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Lung Cancer

At Rush, we know that a lung cancer diagnosis can turn your life upside down.

That's why we don't just treat the cancer, we provide the support you and your family need to keep doing the things that are important to you. Our team of thoracic surgeons, oncologists, pulmonoligists, palliative care specialists and other caregivers work with you to maintain or improve your quality of life during and after treatment.  

Of course, we also offer outstanding treatment, including minimally invasive surgery and targeted radiation therapy. So you can rest assured that when you come to Rush, you are in capable and caring hands. 

What is lung cancer?

Most lung cancer begins in the cells that line the bronchi, the two large tubes that carry air from the trachea down into the lungs.

There are two main types of lung cancer:

  • Non-small cell lung cancer (including adenocarcinomas, squamous cell carcinomas and large cell carcinomas) is the most common type. It is usually slow-growing and does not spread (metastasize) as fast as small cell lung cancer.
  • Small cell lung cancer (small cell carcinoma and combined small cell carcinoma) is very aggressive, growing and spreading rapidly.

Some people have both types at the same time. This is called mixed small cell-large cell cancer.

Cancer that spreads to the lungs from another part of the body is called metastatic cancer to the lung. It is not considered to be lung cancer. For example, when breast cancer metastasizes to the lungs, it is still called breast cancer.

Lung cancer symptoms

Symptoms of lung cancer include the following:

  • A persistent cough (one that won’t go away) that is worsening over time
  • Constant chest pain
  • Coughing up blood
  • Shortness of breath (dyspnea), wheezing or hoarseness
  • Unexplained weight loss or loss of appetite

Lung cancer causes and risk factors

  • The most common cause of lung cancer is cigarette smoking. The earlier you started smoking and the more cigarettes you smoke, the higher your risk.
  • You can also get lung cancer from secondhand cigarette smoke, so if you live or work with smokers and start having symptoms, talk to your doctor.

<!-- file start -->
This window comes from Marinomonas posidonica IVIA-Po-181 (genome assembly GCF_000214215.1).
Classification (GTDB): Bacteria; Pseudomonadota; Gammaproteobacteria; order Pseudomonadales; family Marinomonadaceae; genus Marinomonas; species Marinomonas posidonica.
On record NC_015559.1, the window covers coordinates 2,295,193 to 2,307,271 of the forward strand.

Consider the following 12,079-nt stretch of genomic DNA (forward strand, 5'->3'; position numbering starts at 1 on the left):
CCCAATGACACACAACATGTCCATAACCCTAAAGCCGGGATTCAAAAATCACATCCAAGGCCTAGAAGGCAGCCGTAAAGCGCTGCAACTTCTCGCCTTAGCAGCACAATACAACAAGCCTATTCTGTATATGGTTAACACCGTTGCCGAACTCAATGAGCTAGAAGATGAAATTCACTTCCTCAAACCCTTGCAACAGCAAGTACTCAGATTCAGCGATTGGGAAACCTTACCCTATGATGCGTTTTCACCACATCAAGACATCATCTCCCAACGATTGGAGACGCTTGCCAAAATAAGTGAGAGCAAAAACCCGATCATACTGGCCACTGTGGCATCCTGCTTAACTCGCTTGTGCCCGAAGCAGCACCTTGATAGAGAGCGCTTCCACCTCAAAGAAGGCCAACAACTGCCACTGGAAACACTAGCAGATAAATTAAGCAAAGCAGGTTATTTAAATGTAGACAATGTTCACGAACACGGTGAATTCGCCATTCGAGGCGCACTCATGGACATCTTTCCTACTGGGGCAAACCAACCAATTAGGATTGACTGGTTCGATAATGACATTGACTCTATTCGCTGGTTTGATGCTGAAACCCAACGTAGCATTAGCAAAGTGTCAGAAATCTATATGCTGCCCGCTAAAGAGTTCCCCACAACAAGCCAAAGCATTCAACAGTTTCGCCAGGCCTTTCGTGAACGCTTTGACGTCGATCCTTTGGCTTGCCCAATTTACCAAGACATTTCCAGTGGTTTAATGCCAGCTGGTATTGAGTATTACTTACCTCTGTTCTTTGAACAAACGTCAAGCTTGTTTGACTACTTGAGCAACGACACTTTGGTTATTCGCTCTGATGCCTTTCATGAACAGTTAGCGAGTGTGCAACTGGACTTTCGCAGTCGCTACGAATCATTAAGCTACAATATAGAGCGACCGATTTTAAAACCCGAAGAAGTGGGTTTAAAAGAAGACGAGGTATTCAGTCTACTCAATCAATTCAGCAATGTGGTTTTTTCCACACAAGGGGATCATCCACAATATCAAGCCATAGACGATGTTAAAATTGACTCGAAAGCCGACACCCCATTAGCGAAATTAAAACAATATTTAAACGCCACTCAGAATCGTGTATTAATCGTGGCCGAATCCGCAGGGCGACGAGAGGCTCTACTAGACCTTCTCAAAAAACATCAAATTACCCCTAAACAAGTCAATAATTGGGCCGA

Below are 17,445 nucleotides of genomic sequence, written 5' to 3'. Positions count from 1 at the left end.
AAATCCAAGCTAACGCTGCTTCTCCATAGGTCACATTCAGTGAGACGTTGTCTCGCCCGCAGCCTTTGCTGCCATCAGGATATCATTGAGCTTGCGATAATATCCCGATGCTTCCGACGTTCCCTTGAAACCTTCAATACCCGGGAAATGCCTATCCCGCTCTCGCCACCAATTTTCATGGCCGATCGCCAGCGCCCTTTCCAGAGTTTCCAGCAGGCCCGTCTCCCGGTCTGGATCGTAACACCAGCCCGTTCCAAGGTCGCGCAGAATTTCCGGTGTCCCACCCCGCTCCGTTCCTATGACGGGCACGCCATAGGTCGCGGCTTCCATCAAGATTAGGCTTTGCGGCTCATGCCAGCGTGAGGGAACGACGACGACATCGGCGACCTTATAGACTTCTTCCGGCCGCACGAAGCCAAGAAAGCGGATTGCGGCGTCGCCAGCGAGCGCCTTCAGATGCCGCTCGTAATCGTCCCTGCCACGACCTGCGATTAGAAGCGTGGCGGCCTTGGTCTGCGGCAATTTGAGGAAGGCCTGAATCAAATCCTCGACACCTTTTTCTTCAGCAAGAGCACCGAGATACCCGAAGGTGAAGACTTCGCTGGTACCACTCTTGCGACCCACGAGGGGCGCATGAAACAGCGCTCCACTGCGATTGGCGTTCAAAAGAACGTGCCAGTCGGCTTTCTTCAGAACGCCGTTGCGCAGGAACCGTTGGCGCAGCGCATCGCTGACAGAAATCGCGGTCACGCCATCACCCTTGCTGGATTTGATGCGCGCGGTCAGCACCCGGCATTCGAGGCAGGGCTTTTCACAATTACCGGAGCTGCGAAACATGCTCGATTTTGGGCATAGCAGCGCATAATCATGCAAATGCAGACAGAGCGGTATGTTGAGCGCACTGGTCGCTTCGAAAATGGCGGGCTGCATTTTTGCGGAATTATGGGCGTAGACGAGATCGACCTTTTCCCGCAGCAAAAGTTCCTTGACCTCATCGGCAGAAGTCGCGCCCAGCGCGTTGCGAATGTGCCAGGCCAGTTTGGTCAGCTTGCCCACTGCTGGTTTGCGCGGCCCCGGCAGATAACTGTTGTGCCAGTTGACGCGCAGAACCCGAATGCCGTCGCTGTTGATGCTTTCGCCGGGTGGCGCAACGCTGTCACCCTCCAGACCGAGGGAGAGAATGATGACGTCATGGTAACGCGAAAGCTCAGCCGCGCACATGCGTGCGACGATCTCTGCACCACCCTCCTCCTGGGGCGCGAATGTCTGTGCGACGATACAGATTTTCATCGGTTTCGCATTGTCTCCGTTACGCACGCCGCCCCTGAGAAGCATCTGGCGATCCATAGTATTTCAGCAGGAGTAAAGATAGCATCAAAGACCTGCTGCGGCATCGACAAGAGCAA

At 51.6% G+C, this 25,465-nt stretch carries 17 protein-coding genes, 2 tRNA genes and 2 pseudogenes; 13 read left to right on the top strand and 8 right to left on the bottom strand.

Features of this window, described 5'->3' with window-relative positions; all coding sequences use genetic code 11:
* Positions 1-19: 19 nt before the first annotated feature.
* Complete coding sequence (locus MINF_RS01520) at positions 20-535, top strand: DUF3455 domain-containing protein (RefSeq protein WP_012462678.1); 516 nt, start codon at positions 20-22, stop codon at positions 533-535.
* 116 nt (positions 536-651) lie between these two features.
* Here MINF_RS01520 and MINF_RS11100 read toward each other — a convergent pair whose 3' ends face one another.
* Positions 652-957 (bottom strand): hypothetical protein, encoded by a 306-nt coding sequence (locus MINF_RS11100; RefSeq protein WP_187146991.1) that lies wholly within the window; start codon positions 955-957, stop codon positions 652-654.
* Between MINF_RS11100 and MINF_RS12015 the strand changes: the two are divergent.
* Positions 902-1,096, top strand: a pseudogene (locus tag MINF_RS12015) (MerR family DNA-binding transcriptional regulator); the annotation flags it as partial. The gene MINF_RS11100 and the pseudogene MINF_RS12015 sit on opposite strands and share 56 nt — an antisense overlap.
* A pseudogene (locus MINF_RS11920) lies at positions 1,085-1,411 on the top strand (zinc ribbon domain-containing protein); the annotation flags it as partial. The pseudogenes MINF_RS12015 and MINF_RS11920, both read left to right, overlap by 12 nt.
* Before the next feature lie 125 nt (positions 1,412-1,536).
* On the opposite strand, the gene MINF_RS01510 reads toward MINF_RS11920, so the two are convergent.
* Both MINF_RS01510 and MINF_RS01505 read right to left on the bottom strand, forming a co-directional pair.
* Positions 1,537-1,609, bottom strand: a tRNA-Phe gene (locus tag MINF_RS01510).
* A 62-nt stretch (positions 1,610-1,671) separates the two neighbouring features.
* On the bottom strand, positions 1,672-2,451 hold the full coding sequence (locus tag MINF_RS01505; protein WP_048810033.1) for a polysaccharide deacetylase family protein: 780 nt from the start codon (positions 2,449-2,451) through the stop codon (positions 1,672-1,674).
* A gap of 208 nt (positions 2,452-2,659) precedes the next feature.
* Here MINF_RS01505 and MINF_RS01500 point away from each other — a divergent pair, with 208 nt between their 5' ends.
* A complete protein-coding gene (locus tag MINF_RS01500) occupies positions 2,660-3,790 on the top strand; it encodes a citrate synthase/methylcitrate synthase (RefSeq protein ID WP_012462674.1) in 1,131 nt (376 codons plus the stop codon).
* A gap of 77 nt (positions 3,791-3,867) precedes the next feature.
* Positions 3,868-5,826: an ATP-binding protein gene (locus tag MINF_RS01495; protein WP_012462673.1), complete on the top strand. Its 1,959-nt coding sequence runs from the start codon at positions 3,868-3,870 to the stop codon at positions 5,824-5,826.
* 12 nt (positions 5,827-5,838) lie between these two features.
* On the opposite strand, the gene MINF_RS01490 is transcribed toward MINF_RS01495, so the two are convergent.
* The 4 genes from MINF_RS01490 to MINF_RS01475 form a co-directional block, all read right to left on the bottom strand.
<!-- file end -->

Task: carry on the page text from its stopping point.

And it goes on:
• These are some of the other leading risk factors for lung cancer:
    • Air pollution
    • Radiation to the lungs
    • A family history of lung cancer
    • Exposure to asbestos

How can I get help for lung cancer?

Talk to your doctor if you experience any of the following symptoms, especially if you smoke or used to be a smoker:

  • Constant chest pain
  • A cough that does not go away and gets worse over time
  • Coughing up blood
  • Fatigue
  • You are losing weight without trying or don’t have an appetite
  • Shortness of breath (dyspnea)
  • Wheezing or hoarseness
  • You keep getting pneumonia or bronchitis

If lung cancer is suspected, you may be sent for a biopsy, a procedure in which surgeons remove a small piece of lung tissue. The tissue is then examined under a microscope to see if cancerous cells are present.

Rush also offers endobronchial ultrasound (EBUS), a less invasive way to biopsy for lung cancer that eliminates the need for even minor surgery.

In the procedure, doctors thread a bronchoscope with an ultrasound sensor on its tip through the mouth and into the airways around the lungs. If they spot something suspicious, they can pass a hollow needle through the bronchoscope to get a sample of tissue or fluid to test for cancer cells.

In a standard needle biopsy, doctors may have to go through the lung to get a sample of cells or make a cut in the neck to pass the tube through. But since EBUS goes through the mouth, it doesn't leave a wound. EBUS can also detect smaller abnormalities than a standard biopsy, which helps with early diagnosis.